Following Williams, employment tribunals began to take a creative approach to these provisions, giving effect to EU law by reading words into the WTR 1998 where necessary. This approach has since been confirmed as appropriate in the Bear Scotland case (see below).
In Bear Scotland the EAT considered how overtime and certain travel-related allowances should be treated for the calculation of statutory holiday pay provided for by the Working Time Directive, in light of Williams and Lock. The EAT held that:
- Article 7 of the Working Time Directive requires normal remuneration to be paid during holiday periods.
- There should be an intrinsic or direct link between the payment claimed and the work a worker is required to carry out. Where overtime is required, it would be perverse to hold that the resulting overtime pay was not intrinsically or directly linked to the work. Therefore, Article 7 requires non-guaranteed overtime (that is, where the employer is not obliged to provide the overtime, but the worker is obliged to work it if requested) to be paid during annual leave. The position regarding voluntary overtime is unclear.
- The WTR 1998 can (and should) be interpreted to conform with Article 7 of the Working Time Directive.
Implications for calculating holiday pay
What should now be included in holiday pay under the Working Time Directive?
Following the EAT’s decision in Bear Scotland, statutory holiday pay derived from the Working Time Directive must be calculated in accordance with the tests laid down in the ECJ case law, whereby holiday pay is based on pay that is normally received and must include:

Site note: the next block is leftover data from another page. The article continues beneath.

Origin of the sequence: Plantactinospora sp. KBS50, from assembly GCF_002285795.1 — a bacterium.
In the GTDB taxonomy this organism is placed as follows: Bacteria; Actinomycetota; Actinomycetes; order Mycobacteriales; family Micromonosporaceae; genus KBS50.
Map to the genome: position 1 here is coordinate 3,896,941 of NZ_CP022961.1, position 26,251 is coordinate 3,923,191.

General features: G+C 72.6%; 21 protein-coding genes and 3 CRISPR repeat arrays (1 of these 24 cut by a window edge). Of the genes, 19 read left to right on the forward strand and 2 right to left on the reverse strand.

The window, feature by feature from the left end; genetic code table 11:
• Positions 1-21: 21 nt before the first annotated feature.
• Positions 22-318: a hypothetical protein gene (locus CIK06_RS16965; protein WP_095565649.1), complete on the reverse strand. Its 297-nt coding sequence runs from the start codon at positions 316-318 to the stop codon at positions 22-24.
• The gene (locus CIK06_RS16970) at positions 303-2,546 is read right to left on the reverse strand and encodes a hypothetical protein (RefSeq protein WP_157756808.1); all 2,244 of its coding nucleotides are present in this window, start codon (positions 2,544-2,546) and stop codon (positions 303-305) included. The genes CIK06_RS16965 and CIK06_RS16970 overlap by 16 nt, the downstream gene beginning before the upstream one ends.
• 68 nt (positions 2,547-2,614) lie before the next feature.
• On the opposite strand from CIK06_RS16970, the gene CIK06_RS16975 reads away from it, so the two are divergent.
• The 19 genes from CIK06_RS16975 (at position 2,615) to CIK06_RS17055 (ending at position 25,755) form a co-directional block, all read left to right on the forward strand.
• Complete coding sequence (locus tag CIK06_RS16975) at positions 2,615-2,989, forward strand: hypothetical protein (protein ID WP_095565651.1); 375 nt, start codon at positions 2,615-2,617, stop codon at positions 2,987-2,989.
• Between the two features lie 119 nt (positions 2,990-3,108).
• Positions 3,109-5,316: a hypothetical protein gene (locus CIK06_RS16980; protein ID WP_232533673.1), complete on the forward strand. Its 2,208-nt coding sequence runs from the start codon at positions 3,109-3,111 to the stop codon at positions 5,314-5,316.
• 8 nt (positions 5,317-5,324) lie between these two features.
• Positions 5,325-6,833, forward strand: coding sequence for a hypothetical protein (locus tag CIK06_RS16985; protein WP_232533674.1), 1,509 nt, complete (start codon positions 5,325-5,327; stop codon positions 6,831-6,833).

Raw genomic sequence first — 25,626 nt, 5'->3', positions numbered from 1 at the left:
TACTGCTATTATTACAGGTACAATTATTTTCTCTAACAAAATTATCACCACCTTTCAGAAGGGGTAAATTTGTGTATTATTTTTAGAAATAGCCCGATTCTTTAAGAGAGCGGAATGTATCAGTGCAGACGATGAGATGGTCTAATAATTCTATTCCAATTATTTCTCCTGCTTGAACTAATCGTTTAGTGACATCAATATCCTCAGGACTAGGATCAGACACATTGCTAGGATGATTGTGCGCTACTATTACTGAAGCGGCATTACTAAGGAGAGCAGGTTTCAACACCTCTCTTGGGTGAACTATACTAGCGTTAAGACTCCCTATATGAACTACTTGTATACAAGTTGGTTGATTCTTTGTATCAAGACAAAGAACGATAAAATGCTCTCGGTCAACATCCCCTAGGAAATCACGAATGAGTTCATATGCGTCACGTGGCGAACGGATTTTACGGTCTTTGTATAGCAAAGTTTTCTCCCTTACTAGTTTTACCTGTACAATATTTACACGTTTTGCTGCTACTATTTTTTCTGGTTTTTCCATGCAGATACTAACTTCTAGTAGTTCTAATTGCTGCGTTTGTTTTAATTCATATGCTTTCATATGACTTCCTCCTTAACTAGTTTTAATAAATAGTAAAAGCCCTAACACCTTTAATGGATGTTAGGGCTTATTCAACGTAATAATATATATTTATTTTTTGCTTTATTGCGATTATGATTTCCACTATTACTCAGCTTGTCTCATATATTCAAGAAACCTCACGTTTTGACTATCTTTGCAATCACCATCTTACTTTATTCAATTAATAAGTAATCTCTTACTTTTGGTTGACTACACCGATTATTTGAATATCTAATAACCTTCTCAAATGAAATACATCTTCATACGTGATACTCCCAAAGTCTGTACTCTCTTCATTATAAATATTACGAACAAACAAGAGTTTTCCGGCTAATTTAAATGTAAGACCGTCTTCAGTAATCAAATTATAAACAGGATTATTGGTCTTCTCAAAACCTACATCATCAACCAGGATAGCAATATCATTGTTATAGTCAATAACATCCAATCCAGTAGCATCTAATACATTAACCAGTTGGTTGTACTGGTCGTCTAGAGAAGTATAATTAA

- Payments linked intrinsically to the performance of the tasks which the worker is required to carry out under their contract of employment.
- Payments which relate to the worker’s professional and personal status.
Below is a table showing some
|Type of pay||Should it be included?||Anything Else?|
The ECJ in Lock ruled that commission must be included as it was intrinsically linked to the performance of tasks under the workers contract. It must be based on average commission earned “over a reference period which is considered to be representative”
|Guaranteed (compulsory) overtime||Yes||
Guaranteed (compulsory) overtime is covered in “normal working hours” under the ERA 1996 and therefore is to be included in holiday pay in respect of the full 5.6 weeks’ leave.
(where the employee is obliged to work overtime if required but the employer is not obliged to provide it)
|Yes||Following the EAT’s decision in Bear Scotland it is clear that non-guaranteed overtime should be included in leave taken under the working time directive as it is required by the employer and thereby intrinsically linked to a worker’s work|
This type of overtime was not dealt with specifically by the EAT and so the position is less clear. We consider that voluntary overtime should be included in holiday pay where a settled pattern of overtime has developed. It is likely that cases on the inclusion of voluntary overtime will follow.
Payments which are “intended exclusively to cover occasional or ancillary costs” arising at the time the worker performs the tasks required by the contract are excluded from holiday pay under the Working Time Directive.
|Productivity, attendance or performance bonuses||Yes||
The test is whether the payment is “intrinsically linked” to performance of tasks by the worker under their contract, not whether it is “exclusively” so. Therefore a bonus that depends on team, rather than individual, performance is potentially within scope.
|Annual discretionary (and other) bonuses?||Possibly||Bonuses are one of the biggest grey areas and are likely to give rise to future litigation.|